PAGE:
Genetic characterisation of salinity tolerance traits

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One-third of the world’s food is produced under irrigation. This is challenged by over-exploitation of water resources and global environmental change. This talk will focus on the use of forward genetics to discover genes affecting salinity tolerance in barley, rice, and tomatoes, along with some recent genomics in quinoa, a partially domesticated crop with high salinity tolerance.

Wild tomatoes have been phenotyped in The Plant Accelerator® and in the field for three years, and association analyses are currently in progress.

For quinoa, the genome has been sequenced to high quality, and now about 1,000 lines have been re-sequenced. Up to 1,300 lines are being phenotyped in The Plant Accelerator and over a dozen field trial sites globally to identify natural variation in a range of domestication and tolerance traits.

To deliver our research, we have now established a company, Red Sea Farms LLC, where we combine engineering and plant science to develop and use saltwater-based agricultural systems, to reduce the water and carbon footprint of modern agriculture, and to do this environmentally sustainably and economically viably.

I have also recently taken on a new task, to develop a $3bn strategic plan for the food sector of NEOM, a new “sustainable hi-tech city of the future” being established on 25,000 km2 of land in north-western Saudi Arabia. Plans for this new city will also be introduced.

About Dr.Mark Tester:

Mark Tester is professor of plant science at King Abdullah University of Science and Technology, Head of the Food Sector at NEOM and co-Founder of Red Sea Farms LLC. Prior to joining KAUST in February 2013, he was an ARC Federation Fellow and professor of plant physiology at the University of Adelaide, where he established The Plant Accelerator phenotyping facility. Previously, he was a Senior Lecturer at the University of Cambridge, where he also received his PhD in 1988. Mark’s research aims at understanding molecular processes that allow plants to survive in suboptimal conditions and using this to improve abiotic stress tolerance of crops. In 2017, he led the publication of the quinoa genome sequence in Nature, in 2018 he became a Clarivate highly cited researcher and in 2019 he won the Khalifa International Award for Distinguished Innovative Studies and Modern Technology and his company, Red Sea Farms, won the Saudi Arabian Entrepreneurship World Cup.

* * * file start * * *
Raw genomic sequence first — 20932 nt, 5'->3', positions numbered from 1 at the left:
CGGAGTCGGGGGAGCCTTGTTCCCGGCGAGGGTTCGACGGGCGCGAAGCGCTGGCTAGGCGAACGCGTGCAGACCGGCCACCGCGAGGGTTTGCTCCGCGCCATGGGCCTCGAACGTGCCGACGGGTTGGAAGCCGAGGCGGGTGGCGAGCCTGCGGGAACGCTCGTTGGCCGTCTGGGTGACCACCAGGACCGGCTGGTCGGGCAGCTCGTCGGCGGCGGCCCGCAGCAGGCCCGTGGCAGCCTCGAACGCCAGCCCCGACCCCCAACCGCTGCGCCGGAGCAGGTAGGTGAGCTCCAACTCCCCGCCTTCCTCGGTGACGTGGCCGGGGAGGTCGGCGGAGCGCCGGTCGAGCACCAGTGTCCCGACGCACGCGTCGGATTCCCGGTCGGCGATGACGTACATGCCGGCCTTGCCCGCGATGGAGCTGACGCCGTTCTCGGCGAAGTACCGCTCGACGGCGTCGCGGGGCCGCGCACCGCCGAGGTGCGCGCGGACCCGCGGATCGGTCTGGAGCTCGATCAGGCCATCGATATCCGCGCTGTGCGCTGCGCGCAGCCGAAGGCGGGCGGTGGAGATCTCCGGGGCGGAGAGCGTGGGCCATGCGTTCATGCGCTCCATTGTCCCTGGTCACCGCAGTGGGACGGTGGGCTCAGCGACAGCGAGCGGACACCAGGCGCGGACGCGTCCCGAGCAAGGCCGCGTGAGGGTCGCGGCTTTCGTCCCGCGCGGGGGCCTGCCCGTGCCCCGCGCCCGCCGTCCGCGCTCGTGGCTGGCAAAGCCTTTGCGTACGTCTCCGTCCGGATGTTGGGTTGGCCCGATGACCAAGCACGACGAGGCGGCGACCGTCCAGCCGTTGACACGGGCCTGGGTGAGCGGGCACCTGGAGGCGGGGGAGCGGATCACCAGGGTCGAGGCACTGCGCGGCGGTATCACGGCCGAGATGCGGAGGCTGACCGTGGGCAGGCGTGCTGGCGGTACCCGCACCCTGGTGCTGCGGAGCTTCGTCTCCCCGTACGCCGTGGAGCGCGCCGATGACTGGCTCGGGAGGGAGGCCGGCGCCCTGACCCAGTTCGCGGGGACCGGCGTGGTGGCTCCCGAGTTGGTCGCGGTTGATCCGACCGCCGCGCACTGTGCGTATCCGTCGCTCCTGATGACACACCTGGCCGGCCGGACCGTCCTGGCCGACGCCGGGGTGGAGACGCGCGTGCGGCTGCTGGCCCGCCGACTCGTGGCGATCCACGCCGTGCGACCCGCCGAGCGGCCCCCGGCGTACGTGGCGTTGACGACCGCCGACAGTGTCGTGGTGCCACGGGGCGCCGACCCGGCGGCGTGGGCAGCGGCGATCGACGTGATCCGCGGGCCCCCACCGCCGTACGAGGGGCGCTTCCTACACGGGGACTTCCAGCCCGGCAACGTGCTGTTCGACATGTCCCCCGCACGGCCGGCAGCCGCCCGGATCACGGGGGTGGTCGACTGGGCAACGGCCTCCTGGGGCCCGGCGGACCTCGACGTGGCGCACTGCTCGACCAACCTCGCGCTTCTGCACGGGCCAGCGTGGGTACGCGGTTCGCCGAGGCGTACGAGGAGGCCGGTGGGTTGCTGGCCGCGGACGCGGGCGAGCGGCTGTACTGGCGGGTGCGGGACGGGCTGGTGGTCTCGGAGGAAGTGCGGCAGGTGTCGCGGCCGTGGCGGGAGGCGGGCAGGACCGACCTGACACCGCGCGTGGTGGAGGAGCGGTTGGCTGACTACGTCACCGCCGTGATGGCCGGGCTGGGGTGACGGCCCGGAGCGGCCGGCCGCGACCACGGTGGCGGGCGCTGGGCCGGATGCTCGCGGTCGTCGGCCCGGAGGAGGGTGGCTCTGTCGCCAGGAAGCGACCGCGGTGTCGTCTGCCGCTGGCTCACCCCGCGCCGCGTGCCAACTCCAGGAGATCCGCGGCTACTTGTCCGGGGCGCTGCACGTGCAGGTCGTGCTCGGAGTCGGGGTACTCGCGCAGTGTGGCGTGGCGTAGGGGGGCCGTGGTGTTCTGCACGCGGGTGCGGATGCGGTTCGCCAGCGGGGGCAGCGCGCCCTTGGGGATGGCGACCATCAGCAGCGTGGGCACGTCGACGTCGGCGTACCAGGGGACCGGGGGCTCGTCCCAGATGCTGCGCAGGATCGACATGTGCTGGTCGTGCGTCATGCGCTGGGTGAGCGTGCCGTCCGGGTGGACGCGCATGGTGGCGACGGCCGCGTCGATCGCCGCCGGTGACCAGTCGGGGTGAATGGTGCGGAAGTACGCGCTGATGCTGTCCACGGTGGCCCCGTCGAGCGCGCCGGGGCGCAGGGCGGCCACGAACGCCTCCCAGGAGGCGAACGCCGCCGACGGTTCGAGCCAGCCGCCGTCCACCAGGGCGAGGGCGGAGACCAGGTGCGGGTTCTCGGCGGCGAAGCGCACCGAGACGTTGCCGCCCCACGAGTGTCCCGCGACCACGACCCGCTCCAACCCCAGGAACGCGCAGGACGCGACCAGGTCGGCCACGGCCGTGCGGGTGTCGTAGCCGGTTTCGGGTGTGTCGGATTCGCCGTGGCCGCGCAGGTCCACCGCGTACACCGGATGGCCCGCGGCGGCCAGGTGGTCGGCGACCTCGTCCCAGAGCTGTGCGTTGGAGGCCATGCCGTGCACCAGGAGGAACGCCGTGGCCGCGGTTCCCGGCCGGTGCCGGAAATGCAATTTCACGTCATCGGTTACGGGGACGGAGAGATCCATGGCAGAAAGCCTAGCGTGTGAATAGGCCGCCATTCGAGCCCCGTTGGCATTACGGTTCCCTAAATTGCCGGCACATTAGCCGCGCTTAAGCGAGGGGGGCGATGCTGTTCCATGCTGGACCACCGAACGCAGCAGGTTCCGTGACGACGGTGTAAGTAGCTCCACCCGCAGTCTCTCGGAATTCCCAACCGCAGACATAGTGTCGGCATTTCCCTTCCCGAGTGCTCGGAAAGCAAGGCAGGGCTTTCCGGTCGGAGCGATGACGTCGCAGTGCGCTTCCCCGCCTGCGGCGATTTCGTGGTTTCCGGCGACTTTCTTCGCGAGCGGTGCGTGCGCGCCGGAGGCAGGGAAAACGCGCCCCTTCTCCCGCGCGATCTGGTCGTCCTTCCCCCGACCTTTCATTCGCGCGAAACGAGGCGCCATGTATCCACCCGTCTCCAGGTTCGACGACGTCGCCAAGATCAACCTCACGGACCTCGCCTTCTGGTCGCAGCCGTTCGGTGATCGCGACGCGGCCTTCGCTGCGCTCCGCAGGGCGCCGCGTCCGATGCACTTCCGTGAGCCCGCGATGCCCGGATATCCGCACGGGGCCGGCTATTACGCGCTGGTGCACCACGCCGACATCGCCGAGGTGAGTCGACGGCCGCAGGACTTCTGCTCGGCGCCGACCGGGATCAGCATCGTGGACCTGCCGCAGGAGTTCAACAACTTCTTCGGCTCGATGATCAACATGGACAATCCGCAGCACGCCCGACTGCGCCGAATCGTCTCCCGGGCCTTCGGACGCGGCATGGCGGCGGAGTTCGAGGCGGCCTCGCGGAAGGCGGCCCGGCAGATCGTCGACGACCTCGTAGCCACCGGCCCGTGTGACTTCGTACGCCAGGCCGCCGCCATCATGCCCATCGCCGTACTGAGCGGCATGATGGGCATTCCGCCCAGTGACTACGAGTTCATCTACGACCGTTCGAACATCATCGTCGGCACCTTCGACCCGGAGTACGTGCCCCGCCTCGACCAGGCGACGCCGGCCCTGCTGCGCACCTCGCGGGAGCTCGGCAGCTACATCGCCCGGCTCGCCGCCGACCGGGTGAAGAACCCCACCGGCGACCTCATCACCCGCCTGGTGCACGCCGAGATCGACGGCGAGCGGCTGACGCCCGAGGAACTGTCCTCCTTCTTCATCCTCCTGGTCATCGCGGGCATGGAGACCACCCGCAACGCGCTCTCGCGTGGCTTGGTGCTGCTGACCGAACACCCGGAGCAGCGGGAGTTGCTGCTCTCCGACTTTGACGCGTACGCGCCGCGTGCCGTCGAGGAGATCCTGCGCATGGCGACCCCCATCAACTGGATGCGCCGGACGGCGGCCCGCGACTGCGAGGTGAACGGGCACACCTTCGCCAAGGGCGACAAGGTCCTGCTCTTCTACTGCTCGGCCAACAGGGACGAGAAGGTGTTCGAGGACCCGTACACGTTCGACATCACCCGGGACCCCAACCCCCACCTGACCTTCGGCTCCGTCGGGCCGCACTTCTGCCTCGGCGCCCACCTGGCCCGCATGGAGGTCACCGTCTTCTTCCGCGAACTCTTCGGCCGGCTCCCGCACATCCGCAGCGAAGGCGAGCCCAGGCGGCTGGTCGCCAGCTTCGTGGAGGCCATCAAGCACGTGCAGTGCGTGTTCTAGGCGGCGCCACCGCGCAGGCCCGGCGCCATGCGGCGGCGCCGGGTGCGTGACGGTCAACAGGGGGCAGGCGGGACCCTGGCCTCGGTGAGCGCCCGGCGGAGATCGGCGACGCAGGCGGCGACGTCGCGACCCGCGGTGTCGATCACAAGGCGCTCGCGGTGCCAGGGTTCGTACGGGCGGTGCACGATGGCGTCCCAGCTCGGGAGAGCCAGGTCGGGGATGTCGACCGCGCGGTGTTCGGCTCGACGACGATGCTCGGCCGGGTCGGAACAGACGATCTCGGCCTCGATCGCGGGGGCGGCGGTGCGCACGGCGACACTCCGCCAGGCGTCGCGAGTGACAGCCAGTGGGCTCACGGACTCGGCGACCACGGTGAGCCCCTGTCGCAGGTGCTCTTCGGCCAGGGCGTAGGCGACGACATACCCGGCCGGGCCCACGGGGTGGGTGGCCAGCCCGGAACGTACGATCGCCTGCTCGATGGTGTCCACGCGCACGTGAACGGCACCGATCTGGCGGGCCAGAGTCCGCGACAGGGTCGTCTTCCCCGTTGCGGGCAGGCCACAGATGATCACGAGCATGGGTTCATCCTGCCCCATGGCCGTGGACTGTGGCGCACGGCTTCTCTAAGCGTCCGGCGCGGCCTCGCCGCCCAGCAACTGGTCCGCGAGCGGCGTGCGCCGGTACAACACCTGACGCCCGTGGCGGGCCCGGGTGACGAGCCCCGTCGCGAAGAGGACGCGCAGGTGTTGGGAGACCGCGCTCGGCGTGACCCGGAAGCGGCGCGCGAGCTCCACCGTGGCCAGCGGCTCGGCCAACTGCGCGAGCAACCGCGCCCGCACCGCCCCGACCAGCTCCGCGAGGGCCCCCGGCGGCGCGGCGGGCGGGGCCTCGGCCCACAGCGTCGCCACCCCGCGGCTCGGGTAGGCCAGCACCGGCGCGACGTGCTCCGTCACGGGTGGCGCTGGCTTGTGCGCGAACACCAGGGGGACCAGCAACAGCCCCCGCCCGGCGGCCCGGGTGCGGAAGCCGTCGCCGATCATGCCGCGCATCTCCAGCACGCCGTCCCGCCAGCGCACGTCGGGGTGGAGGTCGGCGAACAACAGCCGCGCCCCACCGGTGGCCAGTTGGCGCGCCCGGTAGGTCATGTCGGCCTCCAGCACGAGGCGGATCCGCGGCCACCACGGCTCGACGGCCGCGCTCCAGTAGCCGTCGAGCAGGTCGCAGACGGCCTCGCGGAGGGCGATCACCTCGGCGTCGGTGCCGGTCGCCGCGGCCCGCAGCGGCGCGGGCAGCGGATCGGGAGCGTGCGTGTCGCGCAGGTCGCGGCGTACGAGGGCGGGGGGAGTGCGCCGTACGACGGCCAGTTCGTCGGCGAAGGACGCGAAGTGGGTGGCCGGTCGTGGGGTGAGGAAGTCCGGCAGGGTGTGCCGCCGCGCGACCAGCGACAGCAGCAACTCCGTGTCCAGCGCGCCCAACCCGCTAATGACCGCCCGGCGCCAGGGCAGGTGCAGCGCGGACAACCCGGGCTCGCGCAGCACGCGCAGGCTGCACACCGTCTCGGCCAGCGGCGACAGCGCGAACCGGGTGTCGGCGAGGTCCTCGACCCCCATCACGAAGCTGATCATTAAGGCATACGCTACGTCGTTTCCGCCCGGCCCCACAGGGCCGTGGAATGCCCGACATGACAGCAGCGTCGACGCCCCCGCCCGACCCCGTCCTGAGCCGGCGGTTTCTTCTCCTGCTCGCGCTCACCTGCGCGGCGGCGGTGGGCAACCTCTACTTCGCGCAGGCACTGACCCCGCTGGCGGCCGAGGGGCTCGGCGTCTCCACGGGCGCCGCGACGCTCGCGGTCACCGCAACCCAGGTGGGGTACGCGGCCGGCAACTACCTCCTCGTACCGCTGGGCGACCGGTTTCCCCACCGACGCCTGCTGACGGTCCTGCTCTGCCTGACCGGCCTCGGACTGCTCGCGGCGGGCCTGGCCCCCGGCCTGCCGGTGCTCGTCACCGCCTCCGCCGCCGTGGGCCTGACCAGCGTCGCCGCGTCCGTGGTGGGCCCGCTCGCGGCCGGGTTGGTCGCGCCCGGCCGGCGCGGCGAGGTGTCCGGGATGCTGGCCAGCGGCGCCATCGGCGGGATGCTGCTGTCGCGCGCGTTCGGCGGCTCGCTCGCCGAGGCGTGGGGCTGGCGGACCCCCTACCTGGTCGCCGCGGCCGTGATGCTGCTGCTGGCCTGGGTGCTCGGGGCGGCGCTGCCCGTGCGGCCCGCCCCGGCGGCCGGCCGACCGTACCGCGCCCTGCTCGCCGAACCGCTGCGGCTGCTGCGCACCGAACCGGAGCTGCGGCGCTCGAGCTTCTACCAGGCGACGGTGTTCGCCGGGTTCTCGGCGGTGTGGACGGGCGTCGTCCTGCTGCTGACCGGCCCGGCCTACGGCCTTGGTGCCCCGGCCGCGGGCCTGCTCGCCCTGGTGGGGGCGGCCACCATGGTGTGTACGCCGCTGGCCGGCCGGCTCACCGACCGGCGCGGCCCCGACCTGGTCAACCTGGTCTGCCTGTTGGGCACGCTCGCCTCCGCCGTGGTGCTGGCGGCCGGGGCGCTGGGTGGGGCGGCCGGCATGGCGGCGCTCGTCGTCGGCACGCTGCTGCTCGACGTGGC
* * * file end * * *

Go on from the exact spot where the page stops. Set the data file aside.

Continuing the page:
Mark Tester (King Abdullah University of Science & Technology, Saudi Arabia)

Time and date: Thursday 12 September, 11.00hr

Location: W01, Radix-mid (Building 107), Droevendaalsesteeg 1, Wageningen

For more information contact: Gerard van der Linden,